Academic journal article Journal of Economics and Economic Education Research

Growth Determinants for Colombia: National and Regional Panel Data Evidence 1964-2002

Academic journal article Journal of Economics and Economic Education Research

Growth Determinants for Colombia: National and Regional Panel Data Evidence 1964-2002

Article excerpt

ABSTRACT

The purpose of this paper is to empirically test the growth factors for the Latin American country of Colombia over the last half century. Fixed effects panel data estimation for all thirty-three Colombian states indicate a significantly positive relationship between labor growth and international trade on income growth. However, crimes against private property rights and capital significantly reduce income growth over the time-series, indicating that protection of property rights are an important determinant of economic growth and prosperity as discussed by North and Thomas (1973) and De Soto (1990, 2000). The results also show that institutional instability reduces economic growth.

INTRODUCTION

Nobel Laurete Douglas North and Robert Thomas (1973) were one of the initial researchers to argue that institutions are prerequisites for economic growth. Institutions are considered social norms, educational and political systems, religion(s) of a country, and openness to trade and outside ideas among other things. De Soto (1990, 2000) argues that property rights are a particularly important economic institution because of their role as an engine of economic growth. Property rights include: ownership of resources, including titles and deeds, intellectual property rights, including patents, copyrights, and trademarks and independent and impartial legal systems. Proper institutions and secure property rights give individuals incentives to innovate and produce something of value rather than trying to enrich themselves by some other inefficient method (i.e. rent-seeking activity, theft, arbitrary confiscation and/or taxation). Continuous economic growth through innovation and human capital formation is conditional on the existence of enforceable property rights.

De Soto (1990, 2000) observes great disparity in formal private property protection between developed and developing countries, and believes this to be the main determinant of divergence over the last 100 years. That is, property rights are secure in successful countries and unsecure and/or unclear in developing countries.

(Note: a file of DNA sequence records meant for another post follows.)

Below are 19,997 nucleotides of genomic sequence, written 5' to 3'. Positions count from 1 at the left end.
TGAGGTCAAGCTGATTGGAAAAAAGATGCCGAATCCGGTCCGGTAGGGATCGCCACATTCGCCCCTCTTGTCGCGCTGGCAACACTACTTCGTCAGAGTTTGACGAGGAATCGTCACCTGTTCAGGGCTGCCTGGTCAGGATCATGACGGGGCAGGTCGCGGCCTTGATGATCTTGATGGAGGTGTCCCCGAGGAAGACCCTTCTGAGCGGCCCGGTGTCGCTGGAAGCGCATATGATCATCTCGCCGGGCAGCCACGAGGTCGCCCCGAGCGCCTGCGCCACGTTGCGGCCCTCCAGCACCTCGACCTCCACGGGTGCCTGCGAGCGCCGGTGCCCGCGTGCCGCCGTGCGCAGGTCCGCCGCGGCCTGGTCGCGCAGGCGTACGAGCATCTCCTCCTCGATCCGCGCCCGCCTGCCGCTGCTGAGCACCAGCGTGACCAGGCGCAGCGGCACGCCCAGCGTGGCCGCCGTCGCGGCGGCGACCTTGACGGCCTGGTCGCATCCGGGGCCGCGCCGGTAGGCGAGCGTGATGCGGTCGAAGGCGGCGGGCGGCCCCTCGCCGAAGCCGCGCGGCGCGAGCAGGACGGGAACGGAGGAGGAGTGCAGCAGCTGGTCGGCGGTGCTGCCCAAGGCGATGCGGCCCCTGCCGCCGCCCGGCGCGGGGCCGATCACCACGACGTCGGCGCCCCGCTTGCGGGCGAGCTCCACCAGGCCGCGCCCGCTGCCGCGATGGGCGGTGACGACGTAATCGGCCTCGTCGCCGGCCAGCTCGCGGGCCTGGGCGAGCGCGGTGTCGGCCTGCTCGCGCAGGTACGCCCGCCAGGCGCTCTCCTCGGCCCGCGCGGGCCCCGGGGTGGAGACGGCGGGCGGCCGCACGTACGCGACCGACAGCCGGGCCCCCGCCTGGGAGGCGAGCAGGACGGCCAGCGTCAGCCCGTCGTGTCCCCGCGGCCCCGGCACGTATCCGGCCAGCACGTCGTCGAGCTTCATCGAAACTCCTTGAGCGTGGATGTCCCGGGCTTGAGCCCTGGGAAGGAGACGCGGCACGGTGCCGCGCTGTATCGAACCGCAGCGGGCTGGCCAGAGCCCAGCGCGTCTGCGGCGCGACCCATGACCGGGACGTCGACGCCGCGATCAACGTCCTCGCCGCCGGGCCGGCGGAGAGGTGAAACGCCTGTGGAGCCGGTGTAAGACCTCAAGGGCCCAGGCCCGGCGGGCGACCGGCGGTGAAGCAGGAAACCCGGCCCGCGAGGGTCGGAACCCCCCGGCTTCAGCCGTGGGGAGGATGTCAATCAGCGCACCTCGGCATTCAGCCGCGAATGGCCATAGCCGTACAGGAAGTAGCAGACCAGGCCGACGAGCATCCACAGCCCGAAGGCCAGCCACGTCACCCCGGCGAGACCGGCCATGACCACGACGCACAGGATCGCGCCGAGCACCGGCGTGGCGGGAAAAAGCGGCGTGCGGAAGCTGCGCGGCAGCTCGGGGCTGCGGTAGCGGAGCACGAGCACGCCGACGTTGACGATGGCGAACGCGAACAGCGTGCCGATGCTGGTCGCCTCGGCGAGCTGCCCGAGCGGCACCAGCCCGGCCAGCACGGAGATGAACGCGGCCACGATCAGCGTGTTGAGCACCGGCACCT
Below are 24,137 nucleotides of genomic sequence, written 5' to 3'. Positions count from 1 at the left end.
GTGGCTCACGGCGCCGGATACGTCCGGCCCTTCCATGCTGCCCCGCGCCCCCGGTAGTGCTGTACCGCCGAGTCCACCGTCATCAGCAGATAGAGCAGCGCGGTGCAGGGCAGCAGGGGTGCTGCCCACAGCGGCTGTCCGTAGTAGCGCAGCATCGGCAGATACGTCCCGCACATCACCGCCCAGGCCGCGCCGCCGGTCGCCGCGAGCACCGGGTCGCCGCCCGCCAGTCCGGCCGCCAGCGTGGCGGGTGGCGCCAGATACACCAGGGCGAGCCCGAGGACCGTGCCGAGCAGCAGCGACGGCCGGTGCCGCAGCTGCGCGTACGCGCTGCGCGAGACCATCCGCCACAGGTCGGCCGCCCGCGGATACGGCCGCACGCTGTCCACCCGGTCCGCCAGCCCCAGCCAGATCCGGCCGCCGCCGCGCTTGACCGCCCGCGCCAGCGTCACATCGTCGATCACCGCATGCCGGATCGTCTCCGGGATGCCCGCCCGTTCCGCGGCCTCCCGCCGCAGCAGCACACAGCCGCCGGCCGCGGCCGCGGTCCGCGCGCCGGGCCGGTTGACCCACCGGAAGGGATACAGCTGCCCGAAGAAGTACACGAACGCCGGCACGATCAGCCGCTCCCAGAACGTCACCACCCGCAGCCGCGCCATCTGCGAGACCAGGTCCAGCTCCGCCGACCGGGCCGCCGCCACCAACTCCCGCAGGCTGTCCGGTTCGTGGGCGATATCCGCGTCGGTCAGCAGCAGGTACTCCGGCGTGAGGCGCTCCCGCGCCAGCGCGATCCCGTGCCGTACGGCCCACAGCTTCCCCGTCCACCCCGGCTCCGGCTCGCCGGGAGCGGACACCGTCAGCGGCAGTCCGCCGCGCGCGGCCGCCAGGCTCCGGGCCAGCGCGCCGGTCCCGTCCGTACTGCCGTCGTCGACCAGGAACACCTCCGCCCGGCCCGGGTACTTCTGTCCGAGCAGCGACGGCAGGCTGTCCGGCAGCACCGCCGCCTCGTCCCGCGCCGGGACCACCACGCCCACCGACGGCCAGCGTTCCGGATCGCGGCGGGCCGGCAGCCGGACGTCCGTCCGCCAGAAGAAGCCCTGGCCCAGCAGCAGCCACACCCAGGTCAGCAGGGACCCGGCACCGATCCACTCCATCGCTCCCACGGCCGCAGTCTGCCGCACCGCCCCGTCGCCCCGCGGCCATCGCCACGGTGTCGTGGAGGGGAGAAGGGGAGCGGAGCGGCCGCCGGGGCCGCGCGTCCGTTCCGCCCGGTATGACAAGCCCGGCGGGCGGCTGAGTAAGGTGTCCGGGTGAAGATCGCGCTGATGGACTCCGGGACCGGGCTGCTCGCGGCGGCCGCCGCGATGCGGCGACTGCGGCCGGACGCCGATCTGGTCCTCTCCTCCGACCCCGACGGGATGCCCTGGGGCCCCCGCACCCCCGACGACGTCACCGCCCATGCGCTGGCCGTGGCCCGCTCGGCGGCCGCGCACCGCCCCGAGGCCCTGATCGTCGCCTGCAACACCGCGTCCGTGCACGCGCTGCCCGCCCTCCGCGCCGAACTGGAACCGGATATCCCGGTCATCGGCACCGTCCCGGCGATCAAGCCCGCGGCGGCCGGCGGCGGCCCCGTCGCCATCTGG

The De Soto hypothesis suggests that economic growth is significantly related to the security of property rights in a country. For example, he argues that in developing countries most property is unproductive and "dead" because ownership rights are not adequately recorded or trusted. He states, "Because the rights to these possessions are not adequately documented, these assets cannot readily be turned into capital, can not be traded outside of narrow circles where people know and trust each other, can not be used as collateral for a loan, and cannot be used as a share against investment" (De Soto, 2000, p. 6). But developed countries have been able through agreed upon legal frameworks to secure private property so that it can be productive and provide a source of funding to entrepreneurs and other business activities. He argues, "In the West, by contrast, every parcel of land, every building, every piece of equipment, or store of inventories is represented in a property document that is the visible sign of a vast hidden process that connects all these assets to the rest of the economy. Thanks to this representational process, assets can lead an invisible, parallel life alongside their material existence. They can be used as collateral for credit. The single most important source of funds for new businesses in the United States is a mortgage on the entrepreneur's house ... By this process the West injects life into assets and makes them generate capital" (De Soto, 2000, p. 6). Essentially, what De Soto is saying is that property is more productive in developed countries because it serves as collateral to capital, investment, and other business activities. This secure and dual serving property is the primary reason why some countries have grown quickly, and the lack of secure property is one primary reason why some countries have lagged behind. …

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